Yes, it’s definitely a problem that hospitals are starting to become overwhelmed and might become swamped. It’s definitely a problem that travel is cancelled and that there is a black market for toilet paper and sanitizers. (Anybody know where we can get some ramen? That turns out to be a big concern in our house.) It’s an even bigger problem that we don’t know how long this will last, and we won’t know until there’s a robust testing structure in place. South Korea put in an excellent testing structure early on, and they seem to be moving into a better part of the pandemic curve. We can learn something from their experience, and we can learn something looking at data.
The Most Important Data Is Under-Reported
The problem has been a lack of good data, and good testing data is still hit and miss. In a world that’s used to hitting the “refresh” button every minute and seeing numbers update, having data that is only reported every few days or not at all is killer to the psyche. Up until about a week ago, data on how many people were being tested was nearly impossible to find. This was due partly because few had been tested; I might also speculate that some didn’t want the public to know just how few that was.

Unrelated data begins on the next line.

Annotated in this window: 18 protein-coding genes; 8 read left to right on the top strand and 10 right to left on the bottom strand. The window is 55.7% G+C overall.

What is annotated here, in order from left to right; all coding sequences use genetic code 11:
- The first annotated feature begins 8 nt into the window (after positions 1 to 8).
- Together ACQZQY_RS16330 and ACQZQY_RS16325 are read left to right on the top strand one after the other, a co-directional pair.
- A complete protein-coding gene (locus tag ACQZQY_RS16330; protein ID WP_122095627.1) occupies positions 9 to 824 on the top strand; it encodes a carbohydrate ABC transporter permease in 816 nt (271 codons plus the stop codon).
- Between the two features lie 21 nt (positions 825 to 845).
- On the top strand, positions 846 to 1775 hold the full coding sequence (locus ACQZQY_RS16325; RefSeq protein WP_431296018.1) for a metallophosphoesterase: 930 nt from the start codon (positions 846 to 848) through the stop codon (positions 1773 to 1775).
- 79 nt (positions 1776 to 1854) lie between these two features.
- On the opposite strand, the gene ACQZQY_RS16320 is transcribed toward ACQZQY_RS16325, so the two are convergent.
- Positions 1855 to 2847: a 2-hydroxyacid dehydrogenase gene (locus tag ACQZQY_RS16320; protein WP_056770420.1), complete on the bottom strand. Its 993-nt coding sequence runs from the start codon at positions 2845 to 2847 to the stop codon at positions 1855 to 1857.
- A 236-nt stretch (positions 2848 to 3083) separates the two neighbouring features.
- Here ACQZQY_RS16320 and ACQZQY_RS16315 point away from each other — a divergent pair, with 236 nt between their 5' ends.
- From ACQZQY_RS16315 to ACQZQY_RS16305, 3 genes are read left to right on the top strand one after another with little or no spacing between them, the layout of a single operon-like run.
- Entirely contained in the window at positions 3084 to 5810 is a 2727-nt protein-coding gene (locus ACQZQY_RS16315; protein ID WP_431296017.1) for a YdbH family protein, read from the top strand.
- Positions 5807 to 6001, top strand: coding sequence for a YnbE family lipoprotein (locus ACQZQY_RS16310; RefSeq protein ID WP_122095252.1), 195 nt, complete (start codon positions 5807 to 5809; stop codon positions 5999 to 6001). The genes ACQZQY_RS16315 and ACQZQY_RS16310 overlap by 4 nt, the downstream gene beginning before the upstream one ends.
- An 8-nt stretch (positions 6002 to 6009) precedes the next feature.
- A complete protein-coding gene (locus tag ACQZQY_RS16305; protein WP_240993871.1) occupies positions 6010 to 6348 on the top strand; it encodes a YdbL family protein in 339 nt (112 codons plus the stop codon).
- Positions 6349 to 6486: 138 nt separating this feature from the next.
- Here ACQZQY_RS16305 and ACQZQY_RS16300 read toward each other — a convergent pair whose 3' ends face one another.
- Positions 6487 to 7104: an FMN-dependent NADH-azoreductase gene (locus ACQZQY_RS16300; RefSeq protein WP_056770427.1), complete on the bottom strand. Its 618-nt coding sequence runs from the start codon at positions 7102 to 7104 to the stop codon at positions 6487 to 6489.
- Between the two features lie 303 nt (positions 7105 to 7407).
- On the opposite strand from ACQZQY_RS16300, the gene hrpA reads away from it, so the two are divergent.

I can illustrate this by looking at Daily Case data compared with Daily Testing data. Here is the number of cases in California, shown per day and total to date. By the way, note that the red bars (daily cases) are linked to numbers on the left side and the purple line (cases to date) linked to the right side. Showing data on different axes is important because if you show cumulative and daily on the same graph, the cumulative would make the daily increases too small to see. You would have no sense of the underlying infection curve.